Legend has it that a few days after September 11th, 2001, a fan pulled up next to Bruce Springsteen on the street, rolled down his window and said: "We need you now." Springsteen hadn't been absent from music, but it could easily have been said that his glory days were behind him. He'd disbanded the E-Street band after their limited role on 1987's Tunnel of Love (and given them all rumored seven-figure severance checks) and had spent the next decade making relatively unremarkable records, ranging from his worst (Human Touch) to an unfairly maligned gem (Lucky Town) and an attempt to recreate Nebraska, with mixed results (The Ghost of Tom Joad). The 9/11 attacks gave Springsteen the inspiration for a comeback though: he reassembled the E-Street band, wrote a bunch of songs, and, almost exactly a year after the attacks, released The Rising

The Rising is both a heartbreaking farewell, and a resurrection. It's notable that the Boss opens his September 11th ruminations with an anthem: "Lonesome Day" is instantly everything that was missing from Bruce's music without the E-street band, and opens the album on an immensely hopeful note, ending the song with a refrain of the phrase "it's alright."  Throughout the rest of the album's 15 cuts, Springsteen and his characters wrestle through pain, confusion, anger, hopelessness and anxiety before they finally find their way back to hope and begin to move on. The final four songs undoubtedly hit the hardest, covering a plethora of emotions to close out the record. "You're Missing" describes, flawlessly, the unendurable pain of losing a loved one and feeling unable to move on in a world without them, in a world where everything feels wrong. The title track is a gorgeous mid-tempo rocker with a heavenly violin line which tells the story of a firefighter climbing through the smoke on 9/11 and, in the bridge, finding his way into heaven as the tower collapses around him. "Paradise" is a stark, hopeless song written from the point-of-view of a suicide bomber, a man who knows he only has limited time left, but seems unsure that what he is about to do will get him to heaven. The song hits hard and is one of Springsteen's most heartbreaking, entrancing and atmospheric compositions ever. Once again though, Bruce saves the best for last: "My City of Ruins" is a gospel-tinged ode that, I think, is the definitive 9/11 song. It doesn't matter at all that it was originally written about the decline of Asbury Park, Bruce's hometown. The song, despite being written before the attacks, took on a new meaning after them, and resonates here like few songs ever do. Everything about the song, from the backing choir, to Bruce's impassioned vocals, to the gorgeous piano line that backs it, is perfect. And somehow, after all the heartbreak and pain, Bruce manages to find hope in the final refrain, repeating the words, "Come on rise up!" amidst a series of prayers and images, and posing the question, "How do I begin again?"  By the time everything fades away, leaving only a mournful piano line to close out the album, it nearly brings me to tears.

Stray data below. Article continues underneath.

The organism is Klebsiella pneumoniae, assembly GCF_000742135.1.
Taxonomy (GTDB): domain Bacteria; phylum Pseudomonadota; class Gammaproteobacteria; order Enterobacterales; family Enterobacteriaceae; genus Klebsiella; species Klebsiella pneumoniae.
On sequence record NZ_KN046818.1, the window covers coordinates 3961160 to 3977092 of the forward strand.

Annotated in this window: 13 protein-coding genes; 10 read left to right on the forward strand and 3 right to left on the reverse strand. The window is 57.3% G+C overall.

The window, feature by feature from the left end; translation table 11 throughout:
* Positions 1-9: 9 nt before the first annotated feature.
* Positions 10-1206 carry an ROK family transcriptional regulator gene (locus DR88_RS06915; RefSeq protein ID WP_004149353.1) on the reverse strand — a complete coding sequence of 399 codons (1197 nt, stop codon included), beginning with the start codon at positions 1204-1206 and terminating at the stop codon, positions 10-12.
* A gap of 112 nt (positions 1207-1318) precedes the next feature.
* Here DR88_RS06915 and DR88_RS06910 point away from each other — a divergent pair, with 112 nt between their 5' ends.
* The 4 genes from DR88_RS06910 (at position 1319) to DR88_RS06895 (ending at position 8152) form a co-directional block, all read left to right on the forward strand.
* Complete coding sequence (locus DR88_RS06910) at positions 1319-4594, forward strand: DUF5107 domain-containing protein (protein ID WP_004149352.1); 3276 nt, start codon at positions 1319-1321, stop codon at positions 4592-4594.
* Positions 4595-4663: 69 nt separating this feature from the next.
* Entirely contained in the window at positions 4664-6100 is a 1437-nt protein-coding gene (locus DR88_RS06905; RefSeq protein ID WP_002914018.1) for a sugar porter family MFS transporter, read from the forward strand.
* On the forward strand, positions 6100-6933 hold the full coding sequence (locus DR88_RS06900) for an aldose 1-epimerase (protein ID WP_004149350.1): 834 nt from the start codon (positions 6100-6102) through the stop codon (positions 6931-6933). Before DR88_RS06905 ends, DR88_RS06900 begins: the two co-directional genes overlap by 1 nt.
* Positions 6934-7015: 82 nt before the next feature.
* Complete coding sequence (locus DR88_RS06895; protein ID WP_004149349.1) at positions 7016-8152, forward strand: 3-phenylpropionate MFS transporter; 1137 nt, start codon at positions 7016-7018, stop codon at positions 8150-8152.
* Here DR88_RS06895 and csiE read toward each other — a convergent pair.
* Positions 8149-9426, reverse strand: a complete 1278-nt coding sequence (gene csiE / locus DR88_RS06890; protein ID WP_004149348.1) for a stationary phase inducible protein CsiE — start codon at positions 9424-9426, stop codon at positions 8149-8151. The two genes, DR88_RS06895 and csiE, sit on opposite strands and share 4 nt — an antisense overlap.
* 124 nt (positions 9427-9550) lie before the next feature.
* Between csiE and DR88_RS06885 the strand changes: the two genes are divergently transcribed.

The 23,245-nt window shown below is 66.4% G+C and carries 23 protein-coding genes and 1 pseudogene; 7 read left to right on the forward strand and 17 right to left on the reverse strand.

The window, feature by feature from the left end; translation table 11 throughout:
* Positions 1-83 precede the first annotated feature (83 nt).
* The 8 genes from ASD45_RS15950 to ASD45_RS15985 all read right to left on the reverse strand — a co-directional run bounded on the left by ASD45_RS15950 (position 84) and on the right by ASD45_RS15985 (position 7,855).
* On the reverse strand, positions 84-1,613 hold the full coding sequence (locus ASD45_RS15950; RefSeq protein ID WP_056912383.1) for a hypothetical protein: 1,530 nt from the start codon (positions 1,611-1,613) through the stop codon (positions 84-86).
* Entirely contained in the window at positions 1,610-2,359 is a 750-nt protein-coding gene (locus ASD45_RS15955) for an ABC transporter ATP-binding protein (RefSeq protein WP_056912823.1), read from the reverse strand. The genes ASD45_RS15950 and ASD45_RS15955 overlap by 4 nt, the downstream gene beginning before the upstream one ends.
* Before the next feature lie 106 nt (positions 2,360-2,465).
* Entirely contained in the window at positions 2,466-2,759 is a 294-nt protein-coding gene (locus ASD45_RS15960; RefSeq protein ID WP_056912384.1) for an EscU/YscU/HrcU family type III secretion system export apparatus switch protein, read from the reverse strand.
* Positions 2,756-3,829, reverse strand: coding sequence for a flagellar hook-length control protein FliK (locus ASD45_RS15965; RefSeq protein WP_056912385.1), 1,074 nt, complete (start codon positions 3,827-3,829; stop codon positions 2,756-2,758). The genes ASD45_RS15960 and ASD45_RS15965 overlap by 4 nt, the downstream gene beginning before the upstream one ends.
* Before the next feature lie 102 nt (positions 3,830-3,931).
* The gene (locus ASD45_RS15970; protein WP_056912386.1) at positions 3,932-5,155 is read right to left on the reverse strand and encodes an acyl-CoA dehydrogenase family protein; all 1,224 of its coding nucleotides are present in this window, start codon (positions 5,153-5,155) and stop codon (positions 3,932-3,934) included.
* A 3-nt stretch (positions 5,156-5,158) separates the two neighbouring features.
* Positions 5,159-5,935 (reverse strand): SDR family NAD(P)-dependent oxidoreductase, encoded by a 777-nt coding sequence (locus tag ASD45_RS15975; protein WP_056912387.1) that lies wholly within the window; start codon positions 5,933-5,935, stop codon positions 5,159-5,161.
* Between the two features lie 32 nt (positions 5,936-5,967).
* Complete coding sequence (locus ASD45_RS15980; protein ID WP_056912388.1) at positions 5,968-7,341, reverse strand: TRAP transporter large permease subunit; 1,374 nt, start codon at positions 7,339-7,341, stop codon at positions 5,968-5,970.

Some of the music that came to define the post-9/11 world (indeed, some of the most notable contributions) were written and released well before the disastrous events of that day, but came to mean so much more in the aftermath. "My City of Ruins" is one example of that, as is U2's All That You Can't Leave Behind, another return to form from artists who had spent the better part of the 90's experimenting with their sound and wandering further and further from what had made them spectacular in the first place. For those reasons and for many more, All That You Can't Leave Behind is a companion album to The Rising. Many people sought refuge and looked for answers in these songs, and it's not hard to see why: songs like "Walk On" and "Stuck in a Moment" expressed perfectly the stifling confusion that had been left in the wake of tragedy, but gave hope that life could somehow return to normal when the dust finally cleared. "Peace on Earth" hit even harder, as Bono made a plea for a world without violence, even as the United States suffered one of the harshest blows in history. And "Kite," "When I Look At The World" and "In A Little While" found U2 writing some of their best material since Achtung Baby and before. "Beautiful Day" was their opener when they played the Super Bowl halftime show the following winter, and when Bono took the stage for that song, there was immense anticipation all over the country and all over the world. The U.S. was still reeling from the attacks, and many expected Bono and company to make a statement. As Bono sang the pensive "MLK," a banner with the names of every 9/11 victim rose behind him until finally, the song gave way to the Edge's massive opening guitar riff to "Where The Streets Have No Name." Bono ran a lap around the stage, belted his heart out, and formed a heart with his hands before revealing the American flag he had sewn into the inside of his jacket as the song ended. It was somewhat typical U2: a grand statement that had the potential to come off as a bit cheesy or heavy-handed, but I think it hit just right, thanks mostly to the power their three song set brought to what is usually an extremely light-hearted and forgettable show between halves. Despite the fact that the decade since then has brought numerous greats to that stage, including the Boss himself, I think that halftime show will always remain the greatest ever.